That's half the space typically needed to generate that much power. The key breakthrough that lifted the to a 50 percent greater power output than previous generations of Amonix generators was the substitution of the multi-junction cells made of gallium indium arsenide and gallium phosphide for the more common silicon cells.
Cells made from gallium, indium and other elements from the III and V columns of the periodic table are more expensive to produce today, but also can be more efficient at converting the sun's photons into usable electrons for electricity.
NREL scientists had developed a high-efficiency multi-junction indium gallium phosphide PV cell that had been used previously for energy for spacecraft. To offer up the more efficient multi-junction cell as a possible replacement for the silicon cells used in most PV concentrators, NREL issued a request for proposals for projects designed to accelerate multi-junction cell development and their integration into CPV solar systems.
At the end of the NREL project, Amonix was able to demonstrate close to 31 percent efficiency for a one-square-meter module — a world record at the time. Martha Symko-Davies, a senior supervisor at NREL, recalled that most concentrator companies could not see the benefits of switching to new-generation solar cells, but Amonix was different, conducting research and development with NREL to overcome stiff challenges.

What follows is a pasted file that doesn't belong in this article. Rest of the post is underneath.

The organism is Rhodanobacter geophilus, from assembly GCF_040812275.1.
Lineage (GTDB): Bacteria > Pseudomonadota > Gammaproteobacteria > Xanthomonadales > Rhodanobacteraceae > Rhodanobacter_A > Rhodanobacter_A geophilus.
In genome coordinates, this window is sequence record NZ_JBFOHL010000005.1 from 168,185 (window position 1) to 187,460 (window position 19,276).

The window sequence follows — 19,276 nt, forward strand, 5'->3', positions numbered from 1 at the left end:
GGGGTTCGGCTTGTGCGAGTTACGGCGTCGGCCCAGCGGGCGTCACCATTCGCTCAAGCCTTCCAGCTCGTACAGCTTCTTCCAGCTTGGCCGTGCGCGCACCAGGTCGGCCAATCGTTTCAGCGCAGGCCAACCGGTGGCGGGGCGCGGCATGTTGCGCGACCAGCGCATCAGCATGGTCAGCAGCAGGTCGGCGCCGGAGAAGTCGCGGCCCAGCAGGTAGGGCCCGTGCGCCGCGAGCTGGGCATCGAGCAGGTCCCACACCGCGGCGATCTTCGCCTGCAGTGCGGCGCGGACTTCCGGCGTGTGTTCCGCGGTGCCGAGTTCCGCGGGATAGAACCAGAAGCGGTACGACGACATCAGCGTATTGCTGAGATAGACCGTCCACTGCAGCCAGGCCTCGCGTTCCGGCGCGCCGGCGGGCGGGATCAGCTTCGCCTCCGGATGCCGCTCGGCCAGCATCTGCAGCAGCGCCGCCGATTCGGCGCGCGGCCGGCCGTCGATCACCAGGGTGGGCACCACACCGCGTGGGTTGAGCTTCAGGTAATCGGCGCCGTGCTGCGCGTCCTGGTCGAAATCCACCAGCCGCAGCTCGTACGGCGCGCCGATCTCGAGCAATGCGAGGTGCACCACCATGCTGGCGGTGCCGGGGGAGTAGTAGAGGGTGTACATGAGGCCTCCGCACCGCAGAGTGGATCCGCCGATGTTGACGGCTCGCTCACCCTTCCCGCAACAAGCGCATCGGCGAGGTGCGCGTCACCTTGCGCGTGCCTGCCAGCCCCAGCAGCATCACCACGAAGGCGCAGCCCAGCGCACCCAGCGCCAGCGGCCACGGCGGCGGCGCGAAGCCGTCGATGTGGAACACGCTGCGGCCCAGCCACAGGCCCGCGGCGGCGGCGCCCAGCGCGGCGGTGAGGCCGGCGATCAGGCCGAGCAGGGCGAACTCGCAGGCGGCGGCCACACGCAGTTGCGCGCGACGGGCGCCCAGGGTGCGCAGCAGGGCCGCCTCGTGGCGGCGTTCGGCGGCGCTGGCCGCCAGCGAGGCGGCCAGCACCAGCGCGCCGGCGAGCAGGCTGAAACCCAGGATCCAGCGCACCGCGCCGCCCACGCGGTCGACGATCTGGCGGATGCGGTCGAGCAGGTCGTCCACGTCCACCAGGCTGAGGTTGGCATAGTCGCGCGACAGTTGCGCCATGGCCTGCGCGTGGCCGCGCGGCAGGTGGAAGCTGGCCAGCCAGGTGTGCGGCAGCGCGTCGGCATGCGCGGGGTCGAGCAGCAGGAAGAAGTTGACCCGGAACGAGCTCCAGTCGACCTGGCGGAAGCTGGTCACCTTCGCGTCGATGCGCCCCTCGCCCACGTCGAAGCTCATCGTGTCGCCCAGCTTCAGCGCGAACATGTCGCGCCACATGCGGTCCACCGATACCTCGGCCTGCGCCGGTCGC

A conundrum was how to use the highly efficient cells without breaking the bank. The power amplification of the Fresnel lens allowed the solar cells to be tiny — thus a small fraction of the cost of bigger cells — while still packing record-setting efficiency. Researchers developed a new receiver package of cells and lenses to ensure that the cells would not short out. They solved the distortion problem that happens when a lens doesn't focus all colors on the same convergence point.
And they overcame the thermal issues that crop up when a cell has to handle the intensity of suns. Solar energy has found a niche on rooftops, especially of green-minded homeowners. But if it is to play a major role in the broader electricity market, it needs to come in at or below the costs of electricity generated from coal, which is projected to cost from 6 cents to 15 cents per kilowatt-hour in four years.
The 's cost per kilowatt-hour is expected to be well within those price ranges as production and sales continue to grow. The 's two-axis tracker can be repositioned throughout the day to follow the sun, but also can be re-positioned to shield the cells from extreme wind, increasing the life of the system. It allows the cells to capture sunlight for a longer time throughout the day and through all seasons of the year.
Field tests indicate that depending on the location, the two-axis tracker captures up to 50 percent more energy than fixed one-axis systems. Utilities expect their generators to last 50 years. The Amonix can reach that target with proper maintenance and timely replacement of certain parts, said a spokesman for the company. The two-axis tracker is the only moving component on Amonix's CPV systems and has been designed for reliability and minimum maintenance.